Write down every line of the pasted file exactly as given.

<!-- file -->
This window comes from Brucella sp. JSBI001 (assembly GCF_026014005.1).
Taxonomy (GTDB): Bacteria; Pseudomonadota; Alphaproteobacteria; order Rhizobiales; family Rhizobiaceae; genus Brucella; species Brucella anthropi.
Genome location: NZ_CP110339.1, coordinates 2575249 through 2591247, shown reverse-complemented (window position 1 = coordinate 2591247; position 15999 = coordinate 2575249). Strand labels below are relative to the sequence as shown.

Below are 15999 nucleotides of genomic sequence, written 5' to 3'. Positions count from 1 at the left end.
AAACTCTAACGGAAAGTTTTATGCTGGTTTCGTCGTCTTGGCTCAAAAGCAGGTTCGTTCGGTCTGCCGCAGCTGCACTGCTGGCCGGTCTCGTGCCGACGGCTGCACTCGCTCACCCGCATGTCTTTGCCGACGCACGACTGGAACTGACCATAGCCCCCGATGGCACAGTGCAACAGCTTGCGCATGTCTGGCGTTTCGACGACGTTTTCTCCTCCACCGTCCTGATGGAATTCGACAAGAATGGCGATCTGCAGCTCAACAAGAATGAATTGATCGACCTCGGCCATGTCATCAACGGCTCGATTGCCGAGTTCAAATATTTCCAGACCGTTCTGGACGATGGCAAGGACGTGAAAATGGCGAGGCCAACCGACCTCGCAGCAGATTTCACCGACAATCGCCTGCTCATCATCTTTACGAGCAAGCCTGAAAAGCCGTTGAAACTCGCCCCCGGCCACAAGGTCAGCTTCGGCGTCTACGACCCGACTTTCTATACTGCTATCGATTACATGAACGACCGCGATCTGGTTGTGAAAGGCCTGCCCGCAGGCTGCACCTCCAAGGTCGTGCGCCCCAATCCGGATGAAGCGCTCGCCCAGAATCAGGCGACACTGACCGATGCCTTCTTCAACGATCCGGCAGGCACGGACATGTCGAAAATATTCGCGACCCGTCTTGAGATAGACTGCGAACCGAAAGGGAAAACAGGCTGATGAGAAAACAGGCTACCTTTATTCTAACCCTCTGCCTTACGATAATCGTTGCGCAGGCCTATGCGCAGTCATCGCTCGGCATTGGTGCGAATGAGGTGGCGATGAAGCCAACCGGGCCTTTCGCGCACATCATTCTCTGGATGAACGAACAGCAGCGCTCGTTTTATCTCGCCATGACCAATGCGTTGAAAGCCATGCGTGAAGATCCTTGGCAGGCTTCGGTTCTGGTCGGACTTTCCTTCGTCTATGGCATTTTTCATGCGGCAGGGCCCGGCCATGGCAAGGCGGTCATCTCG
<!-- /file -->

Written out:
This window comes from Brucella sp. JSBI001 (assembly GCF_026014005.1).
Taxonomy (GTDB): Bacteria; Pseudomonadota; Alphaproteobacteria; order Rhizobiales; family Rhizobiaceae; genus Brucella; species Brucella anthropi.
Genome location: NZ_CP110339.1, coordinates 2575249 through 2591247, shown reverse-complemented (window position 1 = coordinate 2591247; position 15999 = coordinate 2575249). Strand labels below are relative to the sequence as shown.

Below are 15999 nucleotides of genomic sequence, written 5' to 3'. Positions count from 1 at the left end.
AAACTCTAACGGAAAGTTTTATGCTGGTTTCGTCGTCTTGGCTCAAAAGCAGGTTCGTTCGGTCTGCCGCAGCTGCACTGCTGGCCGGTCTCGTGCCGACGGCTGCACTCGCTCACCCGCATGTCTTTGCCGACGCACGACTGGAACTGACCATAGCCCCCGATGGCACAGTGCAACAGCTTGCGCATGTCTGGCGTTTCGACGACGTTTTCTCCTCCACCGTCCTGATGGAATTCGACAAGAATGGCGATCTGCAGCTCAACAAGAATGAATTGATCGACCTCGGCCATGTCATCAACGGCTCGATTGCCGAGTTCAAATATTTCCAGACCGTTCTGGACGATGGCAAGGACGTGAAAATGGCGAGGCCAACCGACCTCGCAGCAGATTTCACCGACAATCGCCTGCTCATCATCTTTACGAGCAAGCCTGAAAAGCCGTTGAAACTCGCCCCCGGCCACAAGGTCAGCTTCGGCGTCTACGACCCGACTTTCTATACTGCTATCGATTACATGAACGACCGCGATCTGGTTGTGAAAGGCCTGCCCGCAGGCTGCACCTCCAAGGTCGTGCGCCCCAATCCGGATGAAGCGCTCGCCCAGAATCAGGCGACACTGACCGATGCCTTCTTCAACGATCCGGCAGGCACGGACATGTCGAAAATATTCGCGACCCGTCTTGAGATAGACTGCGAACCGAAAGGGAAAACAGGCTGATGAGAAAACAGGCTACCTTTATTCTAACCCTCTGCCTTACGATAATCGTTGCGCAGGCCTATGCGCAGTCATCGCTCGGCATTGGTGCGAATGAGGTGGCGATGAAGCCAACCGGGCCTTTCGCGCACATCATTCTCTGGATGAACGAACAGCAGCGCTCGTTTTATCTCGCCATGACCAATGCGTTGAAAGCCATGCGTGAAGATCCTTGGCAGGCTTCGGTTCTGGTCGGACTTTCCTTCGTCTATGGCATTTTTCATGCGGCAGGGCCCGGCCATGGCAAGGCGGTCATCTCG